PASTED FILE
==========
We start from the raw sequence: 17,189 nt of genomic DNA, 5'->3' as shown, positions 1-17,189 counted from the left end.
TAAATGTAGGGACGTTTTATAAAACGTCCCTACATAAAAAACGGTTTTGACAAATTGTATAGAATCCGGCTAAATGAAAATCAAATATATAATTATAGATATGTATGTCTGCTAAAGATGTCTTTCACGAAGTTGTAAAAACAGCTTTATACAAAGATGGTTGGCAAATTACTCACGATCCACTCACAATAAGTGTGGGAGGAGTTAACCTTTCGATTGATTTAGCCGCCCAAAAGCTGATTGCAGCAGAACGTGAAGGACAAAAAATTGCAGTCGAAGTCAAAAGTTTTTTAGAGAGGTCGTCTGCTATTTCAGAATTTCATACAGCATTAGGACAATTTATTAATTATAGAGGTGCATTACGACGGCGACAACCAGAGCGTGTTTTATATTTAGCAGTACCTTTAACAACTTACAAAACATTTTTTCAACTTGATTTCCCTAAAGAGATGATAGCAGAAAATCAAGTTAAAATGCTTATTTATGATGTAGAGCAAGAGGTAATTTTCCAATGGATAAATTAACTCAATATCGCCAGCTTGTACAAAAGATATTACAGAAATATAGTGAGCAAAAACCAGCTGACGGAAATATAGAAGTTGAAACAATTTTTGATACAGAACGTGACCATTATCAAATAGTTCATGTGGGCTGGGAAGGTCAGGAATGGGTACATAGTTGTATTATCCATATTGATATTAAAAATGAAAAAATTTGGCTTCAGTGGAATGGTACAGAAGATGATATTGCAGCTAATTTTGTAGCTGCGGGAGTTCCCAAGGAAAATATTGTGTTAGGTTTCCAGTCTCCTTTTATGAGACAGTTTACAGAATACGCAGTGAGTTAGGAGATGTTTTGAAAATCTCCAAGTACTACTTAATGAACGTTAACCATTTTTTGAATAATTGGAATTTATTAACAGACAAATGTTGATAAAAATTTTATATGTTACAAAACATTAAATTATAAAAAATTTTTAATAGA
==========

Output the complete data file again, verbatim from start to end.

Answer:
We start from the raw sequence: 17,189 nt of genomic DNA, 5'->3' as shown, positions 1-17,189 counted from the left end.
TAAATGTAGGGACGTTTTATAAAACGTCCCTACATAAAAAACGGTTTTGACAAATTGTATAGAATCCGGCTAAATGAAAATCAAATATATAATTATAGATATGTATGTCTGCTAAAGATGTCTTTCACGAAGTTGTAAAAACAGCTTTATACAAAGATGGTTGGCAAATTACTCACGATCCACTCACAATAAGTGTGGGAGGAGTTAACCTTTCGATTGATTTAGCCGCCCAAAAGCTGATTGCAGCAGAACGTGAAGGACAAAAAATTGCAGTCGAAGTCAAAAGTTTTTTAGAGAGGTCGTCTGCTATTTCAGAATTTCATACAGCATTAGGACAATTTATTAATTATAGAGGTGCATTACGACGGCGACAACCAGAGCGTGTTTTATATTTAGCAGTACCTTTAACAACTTACAAAACATTTTTTCAACTTGATTTCCCTAAAGAGATGATAGCAGAAAATCAAGTTAAAATGCTTATTTATGATGTAGAGCAAGAGGTAATTTTCCAATGGATAAATTAACTCAATATCGCCAGCTTGTACAAAAGATATTACAGAAATATAGTGAGCAAAAACCAGCTGACGGAAATATAGAAGTTGAAACAATTTTTGATACAGAACGTGACCATTATCAAATAGTTCATGTGGGCTGGGAAGGTCAGGAATGGGTACATAGTTGTATTATCCATATTGATATTAAAAATGAAAAAATTTGGCTTCAGTGGAATGGTACAGAAGATGATATTGCAGCTAATTTTGTAGCTGCGGGAGTTCCCAAGGAAAATATTGTGTTAGGTTTCCAGTCTCCTTTTATGAGACAGTTTACAGAATACGCAGTGAGTTAGGAGATGTTTTGAAAATCTCCAAGTACTACTTAATGAACGTTAACCATTTTTTGAATAATTGGAATTTATTAACAGACAAATGTTGATAAAAATTTTATATGTTACAAAACATTAAATTATAAAAAATTTTTAATAGA